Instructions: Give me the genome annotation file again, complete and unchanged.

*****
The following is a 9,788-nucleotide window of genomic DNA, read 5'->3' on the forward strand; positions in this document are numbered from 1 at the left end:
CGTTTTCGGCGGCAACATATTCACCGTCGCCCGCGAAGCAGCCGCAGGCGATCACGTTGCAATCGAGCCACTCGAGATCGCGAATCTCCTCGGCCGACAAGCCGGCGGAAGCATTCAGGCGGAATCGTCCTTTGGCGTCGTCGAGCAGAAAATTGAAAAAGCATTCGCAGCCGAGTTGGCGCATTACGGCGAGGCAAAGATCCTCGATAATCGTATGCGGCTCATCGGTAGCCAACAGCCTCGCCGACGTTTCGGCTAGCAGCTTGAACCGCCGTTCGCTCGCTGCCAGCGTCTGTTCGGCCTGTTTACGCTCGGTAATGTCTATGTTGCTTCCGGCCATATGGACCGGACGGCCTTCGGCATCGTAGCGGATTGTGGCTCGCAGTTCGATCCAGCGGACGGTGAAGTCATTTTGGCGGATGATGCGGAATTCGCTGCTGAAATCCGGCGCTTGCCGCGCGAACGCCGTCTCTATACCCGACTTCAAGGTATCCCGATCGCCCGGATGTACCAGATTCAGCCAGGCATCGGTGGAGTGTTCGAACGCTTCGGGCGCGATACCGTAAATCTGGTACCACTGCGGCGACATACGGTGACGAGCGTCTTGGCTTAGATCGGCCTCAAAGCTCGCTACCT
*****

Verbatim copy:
The following is a 9,788-nucleotide window of genomic DNA, read 5'->3' on the forward strand; positions in this document are numbered from 1 at the left end:
CGTTTTCGGCGGCAACATATTCACCGTCGCCCGCGAAGCAGCCGCAGGCGATCACGTTGCAATCGAGCCACTCGAGATCGCGAATCTCCTCGGCCGACAAGCCGGCGGAAGCATTCAGGCGGAATCGTCCTTTGGCGTCGTCGAGCAGAAAATTGAAAAAGCATTCGCAGCCGAGTTGGCGCATTACGGCGAGGCAAAGATCCTCGATAATCGTATGCGGCTCATCGGTAGCCAACAGCCTCGCCGACGTTTCGGCTAGCAGCTTGAACCGCCGTTCGCTCGCTGCCAGCGTCTGTTCGGCCTGTTTACGCTCGGTAATGTCTATGTTGCTTCCGGCCATATGGACCGGACGGCCTTCGGCATCGTAGCGGATTGTGGCTCGCAGTTCGATCCAGCGGACGGTGAAGTCATTTTGGCGGATGATGCGGAATTCGCTGCTGAAATCCGGCGCTTGCCGCGCGAACGCCGTCTCTATACCCGACTTCAAGGTATCCCGATCGCCCGGATGTACCAGATTCAGCCAGGCATCGGTGGAGTGTTCGAACGCTTCGGGCGCGATACCGTAAATCTGGTACCACTGCGGCGACATACGGTGACGAGCGTCTTGGCTTAGATCGGCCTCAAAGCTCGCTACCT